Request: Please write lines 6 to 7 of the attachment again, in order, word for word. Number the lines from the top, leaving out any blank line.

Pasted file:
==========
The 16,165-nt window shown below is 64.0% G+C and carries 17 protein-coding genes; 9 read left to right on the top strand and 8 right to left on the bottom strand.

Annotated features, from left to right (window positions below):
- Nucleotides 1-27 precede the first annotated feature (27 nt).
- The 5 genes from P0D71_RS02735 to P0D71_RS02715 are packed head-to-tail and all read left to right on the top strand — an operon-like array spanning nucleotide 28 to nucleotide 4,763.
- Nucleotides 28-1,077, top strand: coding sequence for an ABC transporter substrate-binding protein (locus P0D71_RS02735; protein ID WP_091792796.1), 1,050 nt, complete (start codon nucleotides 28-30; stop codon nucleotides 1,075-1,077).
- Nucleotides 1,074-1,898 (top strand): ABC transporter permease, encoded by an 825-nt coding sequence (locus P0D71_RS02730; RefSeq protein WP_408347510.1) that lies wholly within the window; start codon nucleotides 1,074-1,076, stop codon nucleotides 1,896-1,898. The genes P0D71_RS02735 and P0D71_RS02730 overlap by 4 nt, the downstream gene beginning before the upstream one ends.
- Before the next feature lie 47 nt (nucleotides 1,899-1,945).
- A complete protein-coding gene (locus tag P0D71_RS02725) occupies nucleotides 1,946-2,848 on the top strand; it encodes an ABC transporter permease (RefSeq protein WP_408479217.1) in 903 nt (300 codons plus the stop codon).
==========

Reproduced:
- Nucleotides 1,074-1,898 (top strand): ABC transporter permease, encoded by an 825-nt coding sequence (locus P0D71_RS02730; RefSeq protein WP_408347510.1) that lies wholly within the window; start codon nucleotides 1,074-1,076, stop codon nucleotides 1,896-1,898. The genes P0D71_RS02735 and P0D71_RS02730 overlap by 4 nt, the downstream gene beginning before the upstream one ends.
- Before the next feature lie 47 nt (nucleotides 1,899-1,945).